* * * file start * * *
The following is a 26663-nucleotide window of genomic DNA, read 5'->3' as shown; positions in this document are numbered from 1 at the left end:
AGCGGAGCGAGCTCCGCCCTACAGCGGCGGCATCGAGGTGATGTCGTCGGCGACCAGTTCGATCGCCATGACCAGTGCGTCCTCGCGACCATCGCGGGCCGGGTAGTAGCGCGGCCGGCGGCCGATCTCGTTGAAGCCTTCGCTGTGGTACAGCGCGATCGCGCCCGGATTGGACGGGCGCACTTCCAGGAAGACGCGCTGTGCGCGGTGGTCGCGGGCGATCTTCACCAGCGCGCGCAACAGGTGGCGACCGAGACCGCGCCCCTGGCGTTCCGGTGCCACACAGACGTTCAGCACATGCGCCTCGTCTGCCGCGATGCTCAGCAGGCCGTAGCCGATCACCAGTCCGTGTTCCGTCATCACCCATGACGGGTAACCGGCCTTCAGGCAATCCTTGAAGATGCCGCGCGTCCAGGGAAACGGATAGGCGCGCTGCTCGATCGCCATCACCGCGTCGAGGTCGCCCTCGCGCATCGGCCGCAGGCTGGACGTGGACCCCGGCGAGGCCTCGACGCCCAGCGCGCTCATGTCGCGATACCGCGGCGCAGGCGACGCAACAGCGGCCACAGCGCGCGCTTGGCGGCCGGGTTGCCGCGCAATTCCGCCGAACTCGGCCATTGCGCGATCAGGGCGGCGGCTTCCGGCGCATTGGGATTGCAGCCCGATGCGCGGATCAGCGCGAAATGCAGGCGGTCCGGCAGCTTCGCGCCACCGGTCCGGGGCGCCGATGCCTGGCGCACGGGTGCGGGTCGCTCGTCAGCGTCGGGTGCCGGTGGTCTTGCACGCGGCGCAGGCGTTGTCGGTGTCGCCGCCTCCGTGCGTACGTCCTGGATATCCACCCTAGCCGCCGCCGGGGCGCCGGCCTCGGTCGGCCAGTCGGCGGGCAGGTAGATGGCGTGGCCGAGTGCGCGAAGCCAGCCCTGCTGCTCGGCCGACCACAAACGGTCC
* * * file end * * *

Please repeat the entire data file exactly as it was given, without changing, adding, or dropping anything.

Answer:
The following is a 26663-nucleotide window of genomic DNA, read 5'->3' as shown; positions in this document are numbered from 1 at the left end:
AGCGGAGCGAGCTCCGCCCTACAGCGGCGGCATCGAGGTGATGTCGTCGGCGACCAGTTCGATCGCCATGACCAGTGCGTCCTCGCGACCATCGCGGGCCGGGTAGTAGCGCGGCCGGCGGCCGATCTCGTTGAAGCCTTCGCTGTGGTACAGCGCGATCGCGCCCGGATTGGACGGGCGCACTTCCAGGAAGACGCGCTGTGCGCGGTGGTCGCGGGCGATCTTCACCAGCGCGCGCAACAGGTGGCGACCGAGACCGCGCCCCTGGCGTTCCGGTGCCACACAGACGTTCAGCACATGCGCCTCGTCTGCCGCGATGCTCAGCAGGCCGTAGCCGATCACCAGTCCGTGTTCCGTCATCACCCATGACGGGTAACCGGCCTTCAGGCAATCCTTGAAGATGCCGCGCGTCCAGGGAAACGGATAGGCGCGCTGCTCGATCGCCATCACCGCGTCGAGGTCGCCCTCGCGCATCGGCCGCAGGCTGGACGTGGACCCCGGCGAGGCCTCGACGCCCAGCGCGCTCATGTCGCGATACCGCGGCGCAGGCGACGCAACAGCGGCCACAGCGCGCGCTTGGCGGCCGGGTTGCCGCGCAATTCCGCCGAACTCGGCCATTGCGCGATCAGGGCGGCGGCTTCCGGCGCATTGGGATTGCAGCCCGATGCGCGGATCAGCGCGAAATGCAGGCGGTCCGGCAGCTTCGCGCCACCGGTCCGGGGCGCCGATGCCTGGCGCACGGGTGCGGGTCGCTCGTCAGCGTCGGGTGCCGGTGGTCTTGCACGCGGCGCAGGCGTTGTCGGTGTCGCCGCCTCCGTGCGTACGTCCTGGATATCCACCCTAGCCGCCGCCGGGGCGCCGGCCTCGGTCGGCCAGTCGGCGGGCAGGTAGATGGCGTGGCCGAGTGCGCGAAGCCAGCCCTGCTGCTCGGCCGACCACAAACGGTCC